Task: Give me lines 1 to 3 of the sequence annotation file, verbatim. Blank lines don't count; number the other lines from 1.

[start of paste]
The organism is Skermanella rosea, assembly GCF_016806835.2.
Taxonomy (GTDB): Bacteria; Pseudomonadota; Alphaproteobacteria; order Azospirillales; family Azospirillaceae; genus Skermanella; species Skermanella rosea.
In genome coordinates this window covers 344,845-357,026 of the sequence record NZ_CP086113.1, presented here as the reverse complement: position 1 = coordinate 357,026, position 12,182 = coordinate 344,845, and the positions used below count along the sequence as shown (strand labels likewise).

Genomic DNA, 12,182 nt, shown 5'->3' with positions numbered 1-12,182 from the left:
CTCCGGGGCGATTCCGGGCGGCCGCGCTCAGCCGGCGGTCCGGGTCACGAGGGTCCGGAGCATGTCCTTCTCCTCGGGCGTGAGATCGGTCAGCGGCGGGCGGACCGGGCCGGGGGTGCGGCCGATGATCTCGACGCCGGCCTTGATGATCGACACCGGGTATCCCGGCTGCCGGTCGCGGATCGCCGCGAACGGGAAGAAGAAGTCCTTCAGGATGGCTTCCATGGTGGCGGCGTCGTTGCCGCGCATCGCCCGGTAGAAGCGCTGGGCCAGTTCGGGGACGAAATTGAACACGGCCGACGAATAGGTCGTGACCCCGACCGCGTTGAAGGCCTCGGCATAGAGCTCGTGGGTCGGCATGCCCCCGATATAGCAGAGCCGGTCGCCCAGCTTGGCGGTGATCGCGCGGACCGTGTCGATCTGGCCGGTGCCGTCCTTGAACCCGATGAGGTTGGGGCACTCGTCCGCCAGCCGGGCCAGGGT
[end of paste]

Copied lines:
The organism is Skermanella rosea, assembly GCF_016806835.2.
Taxonomy (GTDB): Bacteria; Pseudomonadota; Alphaproteobacteria; order Azospirillales; family Azospirillaceae; genus Skermanella; species Skermanella rosea.
In genome coordinates this window covers 344,845-357,026 of the sequence record NZ_CP086113.1, presented here as the reverse complement: position 1 = coordinate 357,026, position 12,182 = coordinate 344,845, and the positions used below count along the sequence as shown (strand labels likewise).